Poll: 60% of Scots would back '˜remain' in new Scottish independence vote
Scots would vote against independence by a wide margin if they were asked whether to leave or remain in the United Kingdom, a landmark poll has found.
The poll’s release comes as Nicola Sturgeon and Theresa May are set for showdown talks, with the UK speeding towards an uncertain Brexit conclusion.
The First Minister will meet opposition leaders at Westminster today in a bid to build a united front against the Prime Minister’s Brexit deal, promising a tense encounter with the Prime Minister in Downing Street.
However, the meeting depends on other political forces, with the threat of a possible vote of no-confidence by her own MPs continuing to hang over Mrs May.
Ms Sturgeon said last night: “Brexit must not be a false choice between the deal the Prime Minister has presented and the no-deal outcome which even members of her own Cabinet now say would be disastrous.”
The Survation poll, commissioned by a pro-Union group, found that if a referendum were held now, 60 per cent of Scottish voters aged 16 and over would choose to stay in the UK and just 40 per cent would choose to leave, once the don’t knows are removed.
Among voters aged 18 and over the margin is even wider, with 67 per cent voting to remain in the UK and just 33 per cent choosing to leave, again once don’t knows are removed.
The findings represent one of the highest levels of support for staying in the UK of any poll conducted since the 2014 referendum.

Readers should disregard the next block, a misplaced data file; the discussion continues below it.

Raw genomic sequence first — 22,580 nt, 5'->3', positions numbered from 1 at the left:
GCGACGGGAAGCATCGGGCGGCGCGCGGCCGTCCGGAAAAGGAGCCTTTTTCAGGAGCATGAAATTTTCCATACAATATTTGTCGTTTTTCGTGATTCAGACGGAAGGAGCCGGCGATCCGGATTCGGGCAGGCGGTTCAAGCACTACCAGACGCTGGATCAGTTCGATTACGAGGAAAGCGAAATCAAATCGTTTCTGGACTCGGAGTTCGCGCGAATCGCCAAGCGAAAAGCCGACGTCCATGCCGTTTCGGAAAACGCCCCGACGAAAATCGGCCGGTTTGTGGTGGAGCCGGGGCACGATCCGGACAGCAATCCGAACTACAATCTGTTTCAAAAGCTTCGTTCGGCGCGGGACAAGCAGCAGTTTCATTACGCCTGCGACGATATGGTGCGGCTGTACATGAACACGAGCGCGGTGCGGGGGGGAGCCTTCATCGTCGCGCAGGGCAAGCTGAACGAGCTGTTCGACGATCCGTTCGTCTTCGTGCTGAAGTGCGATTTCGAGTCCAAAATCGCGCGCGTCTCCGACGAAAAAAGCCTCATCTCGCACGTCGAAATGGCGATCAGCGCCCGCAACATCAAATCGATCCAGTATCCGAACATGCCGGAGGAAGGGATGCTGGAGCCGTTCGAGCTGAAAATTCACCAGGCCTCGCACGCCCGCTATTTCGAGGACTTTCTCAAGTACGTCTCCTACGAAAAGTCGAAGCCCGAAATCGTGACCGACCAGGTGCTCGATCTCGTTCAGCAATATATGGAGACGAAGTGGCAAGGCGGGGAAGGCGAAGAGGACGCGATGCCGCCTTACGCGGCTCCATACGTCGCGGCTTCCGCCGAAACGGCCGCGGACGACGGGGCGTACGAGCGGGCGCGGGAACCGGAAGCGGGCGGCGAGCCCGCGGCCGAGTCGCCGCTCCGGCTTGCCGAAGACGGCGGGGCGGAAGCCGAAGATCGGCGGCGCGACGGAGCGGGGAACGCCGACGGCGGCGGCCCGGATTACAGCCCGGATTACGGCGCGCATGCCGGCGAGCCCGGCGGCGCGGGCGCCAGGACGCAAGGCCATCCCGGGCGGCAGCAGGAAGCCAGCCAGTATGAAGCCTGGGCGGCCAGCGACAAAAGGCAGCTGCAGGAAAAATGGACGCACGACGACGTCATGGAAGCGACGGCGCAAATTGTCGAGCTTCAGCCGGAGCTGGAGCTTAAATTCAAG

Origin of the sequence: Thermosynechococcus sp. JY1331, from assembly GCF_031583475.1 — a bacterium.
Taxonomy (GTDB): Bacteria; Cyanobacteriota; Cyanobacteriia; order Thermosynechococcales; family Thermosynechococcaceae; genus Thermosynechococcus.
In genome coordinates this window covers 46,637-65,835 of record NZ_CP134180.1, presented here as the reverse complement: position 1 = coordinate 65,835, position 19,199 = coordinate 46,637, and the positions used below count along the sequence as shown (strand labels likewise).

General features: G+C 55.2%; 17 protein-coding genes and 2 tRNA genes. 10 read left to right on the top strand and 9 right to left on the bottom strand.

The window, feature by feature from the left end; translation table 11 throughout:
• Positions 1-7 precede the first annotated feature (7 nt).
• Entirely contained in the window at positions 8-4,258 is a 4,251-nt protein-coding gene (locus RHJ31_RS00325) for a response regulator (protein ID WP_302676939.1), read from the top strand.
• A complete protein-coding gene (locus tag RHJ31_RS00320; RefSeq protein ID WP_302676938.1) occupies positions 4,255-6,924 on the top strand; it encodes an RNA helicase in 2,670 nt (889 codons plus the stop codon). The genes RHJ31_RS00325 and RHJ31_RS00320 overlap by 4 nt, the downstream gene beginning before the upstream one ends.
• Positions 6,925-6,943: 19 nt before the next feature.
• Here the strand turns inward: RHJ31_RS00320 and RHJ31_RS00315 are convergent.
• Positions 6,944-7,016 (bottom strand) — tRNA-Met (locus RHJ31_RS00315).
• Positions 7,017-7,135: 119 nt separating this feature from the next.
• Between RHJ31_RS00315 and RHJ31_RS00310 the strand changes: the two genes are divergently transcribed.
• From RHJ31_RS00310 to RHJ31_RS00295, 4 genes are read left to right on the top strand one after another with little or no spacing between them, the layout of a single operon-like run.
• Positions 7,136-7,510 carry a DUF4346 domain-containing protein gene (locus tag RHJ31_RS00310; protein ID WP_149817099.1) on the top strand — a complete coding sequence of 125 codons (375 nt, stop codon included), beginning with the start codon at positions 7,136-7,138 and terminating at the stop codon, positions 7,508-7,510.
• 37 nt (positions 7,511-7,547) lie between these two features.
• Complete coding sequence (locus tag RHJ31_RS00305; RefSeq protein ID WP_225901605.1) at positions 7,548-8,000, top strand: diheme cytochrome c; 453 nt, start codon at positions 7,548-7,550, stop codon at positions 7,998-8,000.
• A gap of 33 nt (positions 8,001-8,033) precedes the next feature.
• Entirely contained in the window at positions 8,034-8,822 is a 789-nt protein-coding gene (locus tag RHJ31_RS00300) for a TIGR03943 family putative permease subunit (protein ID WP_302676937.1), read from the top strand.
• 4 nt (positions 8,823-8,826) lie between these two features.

However, polls suggest Brexit could boost support for independence, particularly if there is a chaotic exit from the EU.
The margin in favour of staying in the UK narrows to 57-43 if the UK leaves the EU with a deal and is just 52-48 if the country leaves without a deal. A total of 31 per cent of respondents said UK membership of the EU was more important than Scotland remaining part of the UK, compared to 22 per cent who put the UK first and 36 per cent who said the two Unions were equally important.
Pamela Nash, chief executive of Scotland in Union, the campaign group that commissioned the poll, said: “This bombshell poll shows that a huge majority of Scots want to remain in the UK and are turned off by Nicola Sturgeon’s desperate attempts to use Brexit to break up Britain. Voters know that we are better off as part of the UK and it makes sense to remain with our oldest friends, neighbours and allies rather than divide us in the name of nationalism.
“The Nationalists will stop at nothing until Scotland is separated from the UK. That’s why they are weaponising Brexit in the hope of boosting support for independence.
“But our trade with the rest of the UK is worth four times our trade with the EU. Why put our economy and jobs at risk?”
Ms Nash added: “This poll reveals how the SNP’s tactics have backfired and shows that people in Scotland would vote to remain in the UK with or without a Brexit deal in place.
“However, we know the Nationalists won’t stop campaigning, so we need to continue campaigning as well to ensure the voices of the majority of Scots are heard.
“Whatever your views on Brexit, independence is not the answer.”